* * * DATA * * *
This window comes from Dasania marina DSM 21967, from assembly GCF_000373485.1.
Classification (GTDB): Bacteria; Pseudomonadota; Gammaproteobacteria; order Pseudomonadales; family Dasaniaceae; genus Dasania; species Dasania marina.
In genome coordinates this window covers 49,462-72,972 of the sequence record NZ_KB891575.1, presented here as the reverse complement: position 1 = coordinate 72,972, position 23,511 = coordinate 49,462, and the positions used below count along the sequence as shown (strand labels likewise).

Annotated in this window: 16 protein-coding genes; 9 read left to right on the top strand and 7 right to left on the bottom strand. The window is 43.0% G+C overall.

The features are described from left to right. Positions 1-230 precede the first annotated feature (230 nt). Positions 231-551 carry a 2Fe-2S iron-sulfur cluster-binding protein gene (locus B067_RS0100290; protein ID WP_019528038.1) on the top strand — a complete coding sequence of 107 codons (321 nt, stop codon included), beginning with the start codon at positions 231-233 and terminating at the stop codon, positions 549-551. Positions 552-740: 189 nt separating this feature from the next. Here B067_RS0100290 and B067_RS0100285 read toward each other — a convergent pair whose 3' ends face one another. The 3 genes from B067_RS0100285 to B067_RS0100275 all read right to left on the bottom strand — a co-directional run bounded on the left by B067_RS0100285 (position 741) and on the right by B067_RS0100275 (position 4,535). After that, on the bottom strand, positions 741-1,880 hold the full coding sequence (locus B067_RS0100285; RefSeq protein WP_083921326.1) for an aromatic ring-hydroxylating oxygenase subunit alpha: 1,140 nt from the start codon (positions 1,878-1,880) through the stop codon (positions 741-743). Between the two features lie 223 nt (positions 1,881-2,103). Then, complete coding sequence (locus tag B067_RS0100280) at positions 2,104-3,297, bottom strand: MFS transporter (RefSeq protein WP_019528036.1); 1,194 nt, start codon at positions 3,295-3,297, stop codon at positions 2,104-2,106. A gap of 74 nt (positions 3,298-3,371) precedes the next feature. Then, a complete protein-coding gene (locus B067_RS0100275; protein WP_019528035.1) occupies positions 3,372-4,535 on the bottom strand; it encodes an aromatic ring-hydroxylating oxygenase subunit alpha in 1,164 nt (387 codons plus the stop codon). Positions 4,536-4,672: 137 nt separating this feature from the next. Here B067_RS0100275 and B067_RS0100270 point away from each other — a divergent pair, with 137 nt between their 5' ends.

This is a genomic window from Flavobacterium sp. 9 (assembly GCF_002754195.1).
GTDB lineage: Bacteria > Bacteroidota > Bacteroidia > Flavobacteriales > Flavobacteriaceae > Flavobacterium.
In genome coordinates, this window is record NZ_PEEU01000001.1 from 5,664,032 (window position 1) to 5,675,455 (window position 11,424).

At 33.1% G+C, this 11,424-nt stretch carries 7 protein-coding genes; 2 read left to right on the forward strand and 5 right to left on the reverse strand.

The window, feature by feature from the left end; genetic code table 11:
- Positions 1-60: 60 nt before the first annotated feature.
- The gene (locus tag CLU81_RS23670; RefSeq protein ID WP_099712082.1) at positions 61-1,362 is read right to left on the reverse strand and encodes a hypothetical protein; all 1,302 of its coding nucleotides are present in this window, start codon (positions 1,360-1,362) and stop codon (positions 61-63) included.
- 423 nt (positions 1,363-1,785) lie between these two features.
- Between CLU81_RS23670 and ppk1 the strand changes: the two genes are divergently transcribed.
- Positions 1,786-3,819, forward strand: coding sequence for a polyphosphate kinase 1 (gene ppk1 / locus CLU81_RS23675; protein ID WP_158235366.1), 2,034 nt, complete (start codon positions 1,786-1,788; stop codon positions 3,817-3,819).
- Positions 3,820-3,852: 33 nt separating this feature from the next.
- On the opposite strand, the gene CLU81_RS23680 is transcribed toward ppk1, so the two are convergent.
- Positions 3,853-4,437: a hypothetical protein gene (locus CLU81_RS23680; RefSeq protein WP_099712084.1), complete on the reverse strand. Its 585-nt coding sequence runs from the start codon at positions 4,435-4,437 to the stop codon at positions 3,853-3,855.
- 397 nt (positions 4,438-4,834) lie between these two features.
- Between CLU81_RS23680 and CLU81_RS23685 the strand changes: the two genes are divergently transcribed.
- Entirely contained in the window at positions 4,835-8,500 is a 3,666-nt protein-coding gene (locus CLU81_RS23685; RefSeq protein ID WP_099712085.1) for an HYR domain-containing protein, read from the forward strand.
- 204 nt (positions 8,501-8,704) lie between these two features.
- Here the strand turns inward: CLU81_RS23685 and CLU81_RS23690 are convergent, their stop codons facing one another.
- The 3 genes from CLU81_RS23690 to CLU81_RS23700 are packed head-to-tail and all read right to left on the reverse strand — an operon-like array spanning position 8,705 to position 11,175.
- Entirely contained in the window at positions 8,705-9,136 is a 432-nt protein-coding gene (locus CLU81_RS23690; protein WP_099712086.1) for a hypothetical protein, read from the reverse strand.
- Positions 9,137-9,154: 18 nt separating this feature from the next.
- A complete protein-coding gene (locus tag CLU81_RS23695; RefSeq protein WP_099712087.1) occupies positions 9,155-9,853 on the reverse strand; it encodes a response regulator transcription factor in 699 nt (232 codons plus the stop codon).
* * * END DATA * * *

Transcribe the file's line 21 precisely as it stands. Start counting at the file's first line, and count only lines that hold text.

- Entirely contained in the window at positions 4,835-8,500 is a 3,666-nt protein-coding gene (locus CLU81_RS23685; RefSeq protein ID WP_099712085.1) for an HYR domain-containing protein, read from the forward strand.